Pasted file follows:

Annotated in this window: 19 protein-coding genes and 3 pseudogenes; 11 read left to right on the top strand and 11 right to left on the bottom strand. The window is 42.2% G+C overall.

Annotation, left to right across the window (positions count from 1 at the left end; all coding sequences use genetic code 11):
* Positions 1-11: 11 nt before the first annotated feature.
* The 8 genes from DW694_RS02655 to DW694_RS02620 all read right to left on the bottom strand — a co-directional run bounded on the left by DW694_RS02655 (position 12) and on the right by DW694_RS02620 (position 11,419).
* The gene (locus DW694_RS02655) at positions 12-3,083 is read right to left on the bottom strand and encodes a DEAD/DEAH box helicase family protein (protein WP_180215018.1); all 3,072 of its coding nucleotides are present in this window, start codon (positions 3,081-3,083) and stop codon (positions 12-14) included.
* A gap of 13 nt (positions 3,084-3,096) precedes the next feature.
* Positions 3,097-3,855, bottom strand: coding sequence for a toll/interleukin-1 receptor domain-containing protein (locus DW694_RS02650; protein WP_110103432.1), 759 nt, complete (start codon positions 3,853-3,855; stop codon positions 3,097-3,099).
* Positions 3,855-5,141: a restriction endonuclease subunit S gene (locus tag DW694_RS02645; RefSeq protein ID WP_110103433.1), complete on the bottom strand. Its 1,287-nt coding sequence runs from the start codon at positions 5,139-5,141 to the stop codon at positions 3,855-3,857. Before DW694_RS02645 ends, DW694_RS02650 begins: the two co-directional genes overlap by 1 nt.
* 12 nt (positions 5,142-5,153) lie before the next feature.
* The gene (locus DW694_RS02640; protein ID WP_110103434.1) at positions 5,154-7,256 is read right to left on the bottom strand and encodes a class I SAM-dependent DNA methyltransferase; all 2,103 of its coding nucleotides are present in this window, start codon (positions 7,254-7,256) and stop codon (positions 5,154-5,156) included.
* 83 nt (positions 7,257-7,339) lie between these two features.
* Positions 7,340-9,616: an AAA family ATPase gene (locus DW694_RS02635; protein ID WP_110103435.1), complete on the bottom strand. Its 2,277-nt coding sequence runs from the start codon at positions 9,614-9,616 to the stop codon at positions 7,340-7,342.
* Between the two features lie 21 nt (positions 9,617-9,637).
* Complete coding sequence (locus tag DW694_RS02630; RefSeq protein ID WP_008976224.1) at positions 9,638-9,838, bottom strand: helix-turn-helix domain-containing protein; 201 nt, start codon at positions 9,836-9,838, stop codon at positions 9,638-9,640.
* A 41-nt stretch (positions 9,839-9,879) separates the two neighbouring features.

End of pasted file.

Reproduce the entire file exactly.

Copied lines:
Annotated in this window: 19 protein-coding genes and 3 pseudogenes; 11 read left to right on the top strand and 11 right to left on the bottom strand. The window is 42.2% G+C overall.

Annotation, left to right across the window (positions count from 1 at the left end; all coding sequences use genetic code 11):
* Positions 1-11: 11 nt before the first annotated feature.
* The 8 genes from DW694_RS02655 to DW694_RS02620 all read right to left on the bottom strand — a co-directional run bounded on the left by DW694_RS02655 (position 12) and on the right by DW694_RS02620 (position 11,419).
* The gene (locus DW694_RS02655) at positions 12-3,083 is read right to left on the bottom strand and encodes a DEAD/DEAH box helicase family protein (protein WP_180215018.1); all 3,072 of its coding nucleotides are present in this window, start codon (positions 3,081-3,083) and stop codon (positions 12-14) included.
* A gap of 13 nt (positions 3,084-3,096) precedes the next feature.
* Positions 3,097-3,855, bottom strand: coding sequence for a toll/interleukin-1 receptor domain-containing protein (locus DW694_RS02650; protein WP_110103432.1), 759 nt, complete (start codon positions 3,853-3,855; stop codon positions 3,097-3,099).
* Positions 3,855-5,141: a restriction endonuclease subunit S gene (locus tag DW694_RS02645; RefSeq protein ID WP_110103433.1), complete on the bottom strand. Its 1,287-nt coding sequence runs from the start codon at positions 5,139-5,141 to the stop codon at positions 3,855-3,857. Before DW694_RS02645 ends, DW694_RS02650 begins: the two co-directional genes overlap by 1 nt.
* 12 nt (positions 5,142-5,153) lie before the next feature.
* The gene (locus DW694_RS02640; protein ID WP_110103434.1) at positions 5,154-7,256 is read right to left on the bottom strand and encodes a class I SAM-dependent DNA methyltransferase; all 2,103 of its coding nucleotides are present in this window, start codon (positions 7,254-7,256) and stop codon (positions 5,154-5,156) included.
* 83 nt (positions 7,257-7,339) lie between these two features.
* Positions 7,340-9,616: an AAA family ATPase gene (locus DW694_RS02635; protein ID WP_110103435.1), complete on the bottom strand. Its 2,277-nt coding sequence runs from the start codon at positions 9,614-9,616 to the stop codon at positions 7,340-7,342.
* Between the two features lie 21 nt (positions 9,617-9,637).
* Complete coding sequence (locus tag DW694_RS02630; RefSeq protein ID WP_008976224.1) at positions 9,638-9,838, bottom strand: helix-turn-helix domain-containing protein; 201 nt, start codon at positions 9,836-9,838, stop codon at positions 9,638-9,640.
* A 41-nt stretch (positions 9,839-9,879) separates the two neighbouring features.